The 2019 L2L Manufacturing Index, an annual measurement of the American public’s perceptions of U.S. manufacturing, found that adults in Generation Z (those aged 18-22) are 19% more likely to have had a counselor, teacher or mentor suggest they look into manufacturing as a viable career option when compared to the general population. One-third (32%) of Generation Z has had manufacturing suggested to them as a career option, as compared to only 18% of Millennials and 13% of the general population.
Better still, the survey also found that Generation Z is intrigued by careers in manufacturing. They are 7% more likely to consider working in the manufacturing industry and 12% less likely to view the manufacturing industry as being in decline, both compared against the general population. These findings may be in relation to Generation Z having a larger exposure to the industry compared to previous generations with one-third (32%) having family members or friends working in the manufacturing industry, compared to 19% for Millennials and 15% for the general population.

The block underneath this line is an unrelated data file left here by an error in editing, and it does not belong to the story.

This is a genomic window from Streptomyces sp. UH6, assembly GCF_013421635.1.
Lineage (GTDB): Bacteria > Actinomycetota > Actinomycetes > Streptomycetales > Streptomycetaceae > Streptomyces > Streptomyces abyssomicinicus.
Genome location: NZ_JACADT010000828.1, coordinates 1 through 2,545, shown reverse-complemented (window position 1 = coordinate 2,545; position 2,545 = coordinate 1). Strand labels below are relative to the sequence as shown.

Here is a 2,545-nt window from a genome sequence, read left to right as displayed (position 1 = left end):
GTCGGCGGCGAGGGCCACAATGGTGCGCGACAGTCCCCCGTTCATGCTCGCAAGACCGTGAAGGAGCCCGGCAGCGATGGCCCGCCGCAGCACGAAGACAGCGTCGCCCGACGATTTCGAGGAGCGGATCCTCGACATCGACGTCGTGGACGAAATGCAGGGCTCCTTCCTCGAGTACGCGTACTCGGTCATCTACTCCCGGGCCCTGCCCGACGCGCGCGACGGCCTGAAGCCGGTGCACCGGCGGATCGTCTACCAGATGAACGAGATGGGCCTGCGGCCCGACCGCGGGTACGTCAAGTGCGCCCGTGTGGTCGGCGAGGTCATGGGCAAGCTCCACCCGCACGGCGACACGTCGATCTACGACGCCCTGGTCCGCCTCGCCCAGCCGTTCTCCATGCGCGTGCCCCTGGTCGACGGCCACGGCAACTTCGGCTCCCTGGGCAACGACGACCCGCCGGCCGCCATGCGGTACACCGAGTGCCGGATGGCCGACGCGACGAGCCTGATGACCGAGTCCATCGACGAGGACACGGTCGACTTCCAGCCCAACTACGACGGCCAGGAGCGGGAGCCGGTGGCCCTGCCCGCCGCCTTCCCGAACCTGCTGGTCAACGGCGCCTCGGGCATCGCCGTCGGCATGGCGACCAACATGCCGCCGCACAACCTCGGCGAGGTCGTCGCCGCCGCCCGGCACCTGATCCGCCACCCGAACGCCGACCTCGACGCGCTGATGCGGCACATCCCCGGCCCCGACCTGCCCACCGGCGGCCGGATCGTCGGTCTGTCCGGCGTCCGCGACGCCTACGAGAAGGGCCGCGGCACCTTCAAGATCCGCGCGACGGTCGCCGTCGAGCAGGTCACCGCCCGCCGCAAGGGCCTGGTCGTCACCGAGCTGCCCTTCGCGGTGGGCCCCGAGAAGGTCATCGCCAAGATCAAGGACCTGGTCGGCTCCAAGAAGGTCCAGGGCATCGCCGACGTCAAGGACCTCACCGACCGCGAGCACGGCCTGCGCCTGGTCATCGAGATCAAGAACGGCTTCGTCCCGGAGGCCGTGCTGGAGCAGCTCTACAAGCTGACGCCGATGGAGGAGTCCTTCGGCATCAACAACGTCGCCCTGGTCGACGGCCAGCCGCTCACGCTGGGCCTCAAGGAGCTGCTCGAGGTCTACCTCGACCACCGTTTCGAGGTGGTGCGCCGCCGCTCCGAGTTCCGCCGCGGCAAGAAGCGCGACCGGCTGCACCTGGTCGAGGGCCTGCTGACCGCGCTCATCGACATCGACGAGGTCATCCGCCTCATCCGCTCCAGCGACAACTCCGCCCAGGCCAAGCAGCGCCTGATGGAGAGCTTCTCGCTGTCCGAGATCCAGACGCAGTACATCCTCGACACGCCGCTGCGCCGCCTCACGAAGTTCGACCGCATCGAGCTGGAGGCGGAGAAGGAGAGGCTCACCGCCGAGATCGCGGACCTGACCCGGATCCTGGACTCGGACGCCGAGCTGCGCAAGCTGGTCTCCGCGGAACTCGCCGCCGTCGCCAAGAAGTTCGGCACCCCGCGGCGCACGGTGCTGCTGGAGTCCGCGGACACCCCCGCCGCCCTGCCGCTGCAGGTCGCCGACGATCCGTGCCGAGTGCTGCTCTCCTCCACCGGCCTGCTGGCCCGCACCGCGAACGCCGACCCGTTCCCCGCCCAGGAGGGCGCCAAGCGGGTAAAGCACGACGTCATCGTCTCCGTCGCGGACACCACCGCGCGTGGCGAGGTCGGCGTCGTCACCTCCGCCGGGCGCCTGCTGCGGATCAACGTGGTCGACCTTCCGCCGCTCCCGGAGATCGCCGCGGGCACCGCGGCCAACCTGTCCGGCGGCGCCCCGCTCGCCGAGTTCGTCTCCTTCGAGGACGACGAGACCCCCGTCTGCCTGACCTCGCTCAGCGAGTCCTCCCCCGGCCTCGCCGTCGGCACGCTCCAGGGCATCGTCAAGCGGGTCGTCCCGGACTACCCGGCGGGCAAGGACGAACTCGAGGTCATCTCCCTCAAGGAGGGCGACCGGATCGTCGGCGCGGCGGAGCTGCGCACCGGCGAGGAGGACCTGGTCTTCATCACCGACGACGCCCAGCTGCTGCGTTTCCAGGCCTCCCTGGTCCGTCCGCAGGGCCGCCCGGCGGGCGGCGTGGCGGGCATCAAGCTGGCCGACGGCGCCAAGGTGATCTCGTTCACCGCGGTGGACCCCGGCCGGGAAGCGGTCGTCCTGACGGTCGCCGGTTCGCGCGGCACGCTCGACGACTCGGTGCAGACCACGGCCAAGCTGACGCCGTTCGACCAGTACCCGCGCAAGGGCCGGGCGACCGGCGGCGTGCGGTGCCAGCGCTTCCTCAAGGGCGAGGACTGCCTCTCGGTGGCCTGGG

“For many years, manufacturing has struggled to introduce and entice new workers to the industry,” said Keith Barr, President and CEO of L2L, the lean manufacturing software company behind the survey. “The industry has failed to compete with technology for their interest. Unfortunately, the industry hasn’t fully explained the dynamic, technology-driven environment of the modern plant floor. With Gen Z just moving into the workforce, we need to encourage their participation in modern manufacturing. If we don’t, I’m afraid the industry will be hit with the negative effects of the Silver Tsunami.”